I began college in the late 1960’s planning to major in psychology, but the behaviorist-oriented department at my university, with its emphasis on lab experiments on rats, left me mystified. I wanted to study people and had a rat phobia, so I soon transferred to the sociology and English departments, where I studied human group behavior along with the archetypal characters found in novels. My interest in psychology never disappeared, though, and in 1991 a synchronistic encounter led me to Centerpoint, a program for the study of Jungian psychology. After one meeting I was hooked and began two years of weekly sessions on Jung’s theories, thus finding my vocation of the past twenty-five years.
Since Jung is not taught in most colleges, one has to seek out opportunities to learn his theories, which I have done through retreats and workshops, including Journey Into Wholeness, a two-week class in Zurich, classes for Myers-Briggs certification, and archetype training with Carol Pearson. These experiences, augmented by reading, have improved my life and expanded my perspective in ways I had not fully imagined but only longed for as a college freshman.
As much as I appreciated the opportunities to study Jung in other places, I wished for a group here in Nashville, where interested persons might come together for education and community. I am happy to be involved in creating this new group, the Nashville Jung Circle, and hope it will offer others the meaningful experiences with Jung that I have benefitted from.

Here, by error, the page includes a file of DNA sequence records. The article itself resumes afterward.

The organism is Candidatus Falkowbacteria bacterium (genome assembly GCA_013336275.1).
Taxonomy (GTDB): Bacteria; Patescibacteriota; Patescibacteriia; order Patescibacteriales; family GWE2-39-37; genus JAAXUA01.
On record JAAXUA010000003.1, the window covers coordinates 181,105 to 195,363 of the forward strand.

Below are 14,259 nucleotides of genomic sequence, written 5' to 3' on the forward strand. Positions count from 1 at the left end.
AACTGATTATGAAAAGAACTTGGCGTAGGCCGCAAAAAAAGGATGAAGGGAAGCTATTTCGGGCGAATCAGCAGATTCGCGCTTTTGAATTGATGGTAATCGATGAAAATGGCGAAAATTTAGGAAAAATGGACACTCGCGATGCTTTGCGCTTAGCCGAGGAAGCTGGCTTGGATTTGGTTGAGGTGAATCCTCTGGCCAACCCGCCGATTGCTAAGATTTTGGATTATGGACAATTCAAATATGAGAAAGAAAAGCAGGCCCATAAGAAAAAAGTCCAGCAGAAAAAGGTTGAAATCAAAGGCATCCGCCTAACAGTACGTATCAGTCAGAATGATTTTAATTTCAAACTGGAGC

Adele Tyler, M.S.S., has a master’s degree in sociology from the University of Mississippi and life coach certification through the Hudson Institute of Santa Barbara. She has taught college sociology, done social work, and worked as a personal growth life coach and Myers-Briggs consultant with individuals, couples, and groups, in addition to working with her husband in the music business for over thirty years. A board member of Journey Into Wholeness from 2005-2008, she has published articles on psychological types, introversion, and extraversion in the Encyclopedia of Psychology and Religion. She is currently serving as co-president of the Nashville Jung Circle.